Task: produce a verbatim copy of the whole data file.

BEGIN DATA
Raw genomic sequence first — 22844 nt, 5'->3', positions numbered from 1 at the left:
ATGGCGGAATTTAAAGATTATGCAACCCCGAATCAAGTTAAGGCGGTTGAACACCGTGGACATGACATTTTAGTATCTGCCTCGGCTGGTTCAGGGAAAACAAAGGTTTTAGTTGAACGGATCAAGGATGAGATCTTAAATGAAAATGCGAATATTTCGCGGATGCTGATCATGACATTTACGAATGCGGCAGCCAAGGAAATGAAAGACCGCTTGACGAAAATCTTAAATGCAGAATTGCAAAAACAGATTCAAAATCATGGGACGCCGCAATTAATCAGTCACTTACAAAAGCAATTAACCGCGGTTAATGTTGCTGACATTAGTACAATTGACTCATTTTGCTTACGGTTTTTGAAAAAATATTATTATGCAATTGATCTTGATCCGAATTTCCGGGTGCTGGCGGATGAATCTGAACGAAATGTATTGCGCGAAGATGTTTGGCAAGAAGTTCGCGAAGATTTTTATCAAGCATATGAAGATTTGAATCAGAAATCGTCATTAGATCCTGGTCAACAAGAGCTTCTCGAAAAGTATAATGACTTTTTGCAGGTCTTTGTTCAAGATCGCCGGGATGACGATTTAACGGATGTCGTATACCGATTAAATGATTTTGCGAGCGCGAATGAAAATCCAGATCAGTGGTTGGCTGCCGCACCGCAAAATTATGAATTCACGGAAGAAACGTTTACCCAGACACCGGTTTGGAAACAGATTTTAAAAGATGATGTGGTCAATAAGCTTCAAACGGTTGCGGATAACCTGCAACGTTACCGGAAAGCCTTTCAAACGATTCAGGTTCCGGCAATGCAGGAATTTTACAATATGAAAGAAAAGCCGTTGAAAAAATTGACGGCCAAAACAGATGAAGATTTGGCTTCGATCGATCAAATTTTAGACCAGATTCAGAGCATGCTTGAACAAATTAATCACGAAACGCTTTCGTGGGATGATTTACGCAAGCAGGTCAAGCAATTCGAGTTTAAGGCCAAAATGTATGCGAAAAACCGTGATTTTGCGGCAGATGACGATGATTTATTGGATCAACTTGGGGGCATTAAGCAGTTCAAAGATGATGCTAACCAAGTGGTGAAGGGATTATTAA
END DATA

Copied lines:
Raw genomic sequence first — 22844 nt, 5'->3', positions numbered from 1 at the left:
ATGGCGGAATTTAAAGATTATGCAACCCCGAATCAAGTTAAGGCGGTTGAACACCGTGGACATGACATTTTAGTATCTGCCTCGGCTGGTTCAGGGAAAACAAAGGTTTTAGTTGAACGGATCAAGGATGAGATCTTAAATGAAAATGCGAATATTTCGCGGATGCTGATCATGACATTTACGAATGCGGCAGCCAAGGAAATGAAAGACCGCTTGACGAAAATCTTAAATGCAGAATTGCAAAAACAGATTCAAAATCATGGGACGCCGCAATTAATCAGTCACTTACAAAAGCAATTAACCGCGGTTAATGTTGCTGACATTAGTACAATTGACTCATTTTGCTTACGGTTTTTGAAAAAATATTATTATGCAATTGATCTTGATCCGAATTTCCGGGTGCTGGCGGATGAATCTGAACGAAATGTATTGCGCGAAGATGTTTGGCAAGAAGTTCGCGAAGATTTTTATCAAGCATATGAAGATTTGAATCAGAAATCGTCATTAGATCCTGGTCAACAAGAGCTTCTCGAAAAGTATAATGACTTTTTGCAGGTCTTTGTTCAAGATCGCCGGGATGACGATTTAACGGATGTCGTATACCGATTAAATGATTTTGCGAGCGCGAATGAAAATCCAGATCAGTGGTTGGCTGCCGCACCGCAAAATTATGAATTCACGGAAGAAACGTTTACCCAGACACCGGTTTGGAAACAGATTTTAAAAGATGATGTGGTCAATAAGCTTCAAACGGTTGCGGATAACCTGCAACGTTACCGGAAAGCCTTTCAAACGATTCAGGTTCCGGCAATGCAGGAATTTTACAATATGAAAGAAAAGCCGTTGAAAAAATTGACGGCCAAAACAGATGAAGATTTGGCTTCGATCGATCAAATTTTAGACCAGATTCAGAGCATGCTTGAACAAATTAATCACGAAACGCTTTCGTGGGATGATTTACGCAAGCAGGTCAAGCAATTCGAGTTTAAGGCCAAAATGTATGCGAAAAACCGTGATTTTGCGGCAGATGACGATGATTTATTGGATCAACTTGGGGGCATTAAGCAGTTCAAAGATGATGCTAACCAAGTGGTGAAGGGATTATTAA